Christina Cain, our Experience Designer for Puglia, shares the story of our long-time friend and local guide, Alex, and how after his adventures abroad, he found his way back to his village in Italy to re-engage in a slower way of life at his farm-to-table restaurant, Terra Madre.
The allure of Italy’s heel is largely connected to its rustic beauty, where modern life manages to seamlessly blend with farmland traditions. Rolling hills and pastures speckled with masserie (farmhouses) and trulli (dry-stone huts) are synonymous with the region’s famed turquoise-hued coast.
A roadside detour to pick ripe cherries while patiently waiting for a flock of sheep to ramble along, an impromptu tasting of olive oil fresh off the stones and afternoons of infinite sunshine in the vibrant countryside are a few of the enamoured images that come to mind for Puglia.
Home of the country’s largest producers of olives, grapes, tomatoes, eggplants, artichokes, almonds and citrus fruits, Puglia has earned the title of Italy’s vegetable garden. However, it wasn’t until the early 20th century, with the construction of the Pugliese Aqueduct, that farmers were able to diversify the blankets of farmland by tapping into nearby Campania’s Sele river.
Even with the prospect of a farming future, like many rural areas, Puglia risked losing its next generation to “bigger and better” opportunities outside the plowing and planting legacy that the biz nonni (great-grandparents) had sown. In the early 1980s, fresh graduates ventured to the more successful north to job hunt or further their studies.
Then, something changed.
Puglia began to receive international interest as a travel destination. Investors poured money into renovating old farmhouses into unique lodgings and urban planning began to better connect towns that would later be recognized by UNESCO. Paralleling this, while not yet related, began movements to protect traditional Italian foods and crops as a way of identifying a place.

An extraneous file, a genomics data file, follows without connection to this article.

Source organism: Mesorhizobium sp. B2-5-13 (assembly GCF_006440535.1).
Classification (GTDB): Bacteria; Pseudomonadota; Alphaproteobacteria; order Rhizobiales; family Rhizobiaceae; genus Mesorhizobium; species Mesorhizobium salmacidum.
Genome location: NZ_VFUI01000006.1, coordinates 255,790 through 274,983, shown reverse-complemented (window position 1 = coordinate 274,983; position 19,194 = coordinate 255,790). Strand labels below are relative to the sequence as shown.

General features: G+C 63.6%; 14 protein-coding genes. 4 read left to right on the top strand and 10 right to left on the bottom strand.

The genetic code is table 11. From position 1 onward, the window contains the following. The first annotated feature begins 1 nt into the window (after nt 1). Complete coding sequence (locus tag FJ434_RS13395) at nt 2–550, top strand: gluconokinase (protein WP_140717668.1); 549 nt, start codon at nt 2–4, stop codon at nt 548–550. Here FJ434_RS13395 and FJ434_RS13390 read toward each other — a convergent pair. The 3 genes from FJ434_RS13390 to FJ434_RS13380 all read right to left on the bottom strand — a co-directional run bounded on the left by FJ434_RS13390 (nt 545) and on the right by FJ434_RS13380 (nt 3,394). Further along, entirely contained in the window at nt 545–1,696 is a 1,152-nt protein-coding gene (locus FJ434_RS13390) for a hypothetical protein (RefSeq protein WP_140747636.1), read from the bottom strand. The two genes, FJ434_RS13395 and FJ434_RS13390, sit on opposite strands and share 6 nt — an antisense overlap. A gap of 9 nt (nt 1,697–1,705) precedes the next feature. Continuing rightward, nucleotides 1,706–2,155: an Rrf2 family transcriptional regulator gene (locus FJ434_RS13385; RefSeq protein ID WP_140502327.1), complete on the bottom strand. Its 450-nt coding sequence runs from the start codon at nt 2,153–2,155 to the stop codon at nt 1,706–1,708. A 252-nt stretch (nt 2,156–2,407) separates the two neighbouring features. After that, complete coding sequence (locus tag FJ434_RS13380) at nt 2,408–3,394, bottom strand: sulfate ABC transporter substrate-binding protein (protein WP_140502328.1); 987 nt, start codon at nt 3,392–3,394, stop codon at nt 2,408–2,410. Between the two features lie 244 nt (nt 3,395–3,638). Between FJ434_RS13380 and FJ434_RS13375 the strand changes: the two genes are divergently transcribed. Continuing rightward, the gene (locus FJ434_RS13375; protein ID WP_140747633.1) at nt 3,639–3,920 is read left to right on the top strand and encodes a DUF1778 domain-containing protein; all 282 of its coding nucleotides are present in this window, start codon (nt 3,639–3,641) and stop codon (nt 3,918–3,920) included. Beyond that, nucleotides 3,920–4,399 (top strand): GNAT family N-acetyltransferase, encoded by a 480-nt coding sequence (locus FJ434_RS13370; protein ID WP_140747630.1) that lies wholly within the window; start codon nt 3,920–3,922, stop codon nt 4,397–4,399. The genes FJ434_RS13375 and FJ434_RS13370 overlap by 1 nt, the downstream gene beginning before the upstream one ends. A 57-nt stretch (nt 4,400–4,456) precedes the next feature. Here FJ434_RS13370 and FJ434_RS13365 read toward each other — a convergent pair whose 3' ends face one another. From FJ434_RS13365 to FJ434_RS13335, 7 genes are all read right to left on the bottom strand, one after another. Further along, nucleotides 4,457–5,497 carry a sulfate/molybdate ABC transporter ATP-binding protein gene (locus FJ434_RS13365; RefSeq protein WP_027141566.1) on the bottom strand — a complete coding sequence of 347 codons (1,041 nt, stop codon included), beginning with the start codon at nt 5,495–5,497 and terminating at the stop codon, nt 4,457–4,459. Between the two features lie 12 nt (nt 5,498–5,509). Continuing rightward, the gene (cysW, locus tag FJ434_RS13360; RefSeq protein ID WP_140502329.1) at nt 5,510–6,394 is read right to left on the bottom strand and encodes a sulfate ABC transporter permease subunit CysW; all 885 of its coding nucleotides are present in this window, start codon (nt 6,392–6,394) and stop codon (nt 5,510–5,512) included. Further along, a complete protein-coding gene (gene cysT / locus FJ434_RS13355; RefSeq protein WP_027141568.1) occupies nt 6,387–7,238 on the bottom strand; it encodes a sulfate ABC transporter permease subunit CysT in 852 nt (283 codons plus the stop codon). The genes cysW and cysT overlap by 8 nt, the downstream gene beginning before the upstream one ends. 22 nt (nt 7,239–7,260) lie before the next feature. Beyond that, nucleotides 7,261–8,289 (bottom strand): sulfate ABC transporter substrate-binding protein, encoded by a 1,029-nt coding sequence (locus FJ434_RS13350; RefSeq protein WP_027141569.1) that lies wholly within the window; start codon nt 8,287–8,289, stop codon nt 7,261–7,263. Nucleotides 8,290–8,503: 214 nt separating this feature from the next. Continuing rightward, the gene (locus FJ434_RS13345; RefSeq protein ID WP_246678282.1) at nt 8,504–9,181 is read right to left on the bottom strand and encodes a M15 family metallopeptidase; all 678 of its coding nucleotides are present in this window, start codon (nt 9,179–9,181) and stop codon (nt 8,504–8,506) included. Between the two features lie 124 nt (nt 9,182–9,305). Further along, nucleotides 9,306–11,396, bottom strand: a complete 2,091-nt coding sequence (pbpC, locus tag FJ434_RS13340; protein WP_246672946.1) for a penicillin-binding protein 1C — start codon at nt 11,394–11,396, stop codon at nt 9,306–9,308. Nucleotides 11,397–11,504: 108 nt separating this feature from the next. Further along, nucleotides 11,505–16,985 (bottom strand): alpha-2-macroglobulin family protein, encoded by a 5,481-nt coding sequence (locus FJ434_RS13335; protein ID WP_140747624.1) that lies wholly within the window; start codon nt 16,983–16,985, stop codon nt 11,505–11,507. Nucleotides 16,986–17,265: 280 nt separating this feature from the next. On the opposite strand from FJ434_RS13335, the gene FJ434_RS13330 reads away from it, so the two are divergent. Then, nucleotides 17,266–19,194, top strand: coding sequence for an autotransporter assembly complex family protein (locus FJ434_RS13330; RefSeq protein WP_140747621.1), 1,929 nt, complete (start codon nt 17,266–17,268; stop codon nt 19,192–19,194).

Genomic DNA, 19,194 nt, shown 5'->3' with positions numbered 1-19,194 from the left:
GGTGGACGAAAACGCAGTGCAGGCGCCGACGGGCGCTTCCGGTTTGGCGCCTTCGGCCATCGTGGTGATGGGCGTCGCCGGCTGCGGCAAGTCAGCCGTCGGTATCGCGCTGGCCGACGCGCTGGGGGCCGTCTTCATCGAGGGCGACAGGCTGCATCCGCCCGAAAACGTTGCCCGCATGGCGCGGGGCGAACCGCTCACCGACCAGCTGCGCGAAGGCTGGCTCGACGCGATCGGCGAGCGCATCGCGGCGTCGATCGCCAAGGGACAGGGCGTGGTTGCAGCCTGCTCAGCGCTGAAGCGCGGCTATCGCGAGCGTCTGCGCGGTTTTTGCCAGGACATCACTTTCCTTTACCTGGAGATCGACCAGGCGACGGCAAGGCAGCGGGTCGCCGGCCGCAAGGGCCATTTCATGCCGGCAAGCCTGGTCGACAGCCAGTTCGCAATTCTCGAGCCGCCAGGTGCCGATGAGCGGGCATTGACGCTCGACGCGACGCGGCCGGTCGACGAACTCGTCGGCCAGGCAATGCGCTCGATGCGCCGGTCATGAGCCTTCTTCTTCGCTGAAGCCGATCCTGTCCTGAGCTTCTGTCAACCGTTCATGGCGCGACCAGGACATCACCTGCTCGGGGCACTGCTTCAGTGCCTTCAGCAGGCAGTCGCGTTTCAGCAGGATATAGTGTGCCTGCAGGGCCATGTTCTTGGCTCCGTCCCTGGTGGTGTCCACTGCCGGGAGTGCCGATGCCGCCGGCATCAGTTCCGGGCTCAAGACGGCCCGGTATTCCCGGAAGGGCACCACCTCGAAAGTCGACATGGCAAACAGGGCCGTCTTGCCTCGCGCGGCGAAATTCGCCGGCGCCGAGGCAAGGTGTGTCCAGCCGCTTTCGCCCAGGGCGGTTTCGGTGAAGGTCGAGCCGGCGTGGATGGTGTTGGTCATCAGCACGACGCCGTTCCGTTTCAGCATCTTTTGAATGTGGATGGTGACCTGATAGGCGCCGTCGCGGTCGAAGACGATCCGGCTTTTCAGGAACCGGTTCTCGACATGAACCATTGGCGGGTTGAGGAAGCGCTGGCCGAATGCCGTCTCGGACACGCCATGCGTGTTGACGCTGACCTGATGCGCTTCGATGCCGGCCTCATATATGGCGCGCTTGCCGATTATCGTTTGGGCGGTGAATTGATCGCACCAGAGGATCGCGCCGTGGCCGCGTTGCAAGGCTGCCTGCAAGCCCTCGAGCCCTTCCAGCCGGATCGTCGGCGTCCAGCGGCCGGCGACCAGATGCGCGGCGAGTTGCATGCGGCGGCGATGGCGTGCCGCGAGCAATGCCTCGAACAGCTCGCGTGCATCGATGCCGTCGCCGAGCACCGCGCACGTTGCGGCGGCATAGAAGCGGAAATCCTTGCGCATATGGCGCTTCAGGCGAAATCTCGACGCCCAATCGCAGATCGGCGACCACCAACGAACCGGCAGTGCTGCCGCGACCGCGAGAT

Groups like The Slow Food Association, whose efforts emphasize the pleasure of food and slowness, and Kilometre Zero, who focus on food within a 100 km radius, as well as government efforts to regulate origin denominations all had the same scope—to give back the importance to traditional, local farming practices.
This married well with the newly growing interest in travel to the sunny, southern region. A trip in Puglia naturally meant eating farm to table, perhaps even plucked from the back garden, a stop to a local producer to pick up the freshest olive oil and, of course, stuffing some goodies in your luggage to bring home.
It was these pleasures that brought our friend, Alessandro (Alex) Paiano, back to his homeland in the Val d’Itria in 2002. Alex, too, had left his beloved Puglia to travel through Europe, Japan and America. With him, he took memories of his grandfather milking cows while the radio hummed in the background, the smell of hay, the taste of freshly twisted mozzarella and the images of dry-stone walls draped across warm, welcoming hills. After more than 10 years abroad he made the decision, like many, to return.
Alex quickly found his place back home as a tour guide, sharing Puglia with wide-eyed visitors who were yet to pronounce the region’s name correctly. He wasn’t your typical guide; instead of a rehearsed tour of the whimsical trulli-filled town, he preferred sharing the rural life that he had longed for while overseas. He wanted people to slow down, get their hands dirty and learn about his Old Country.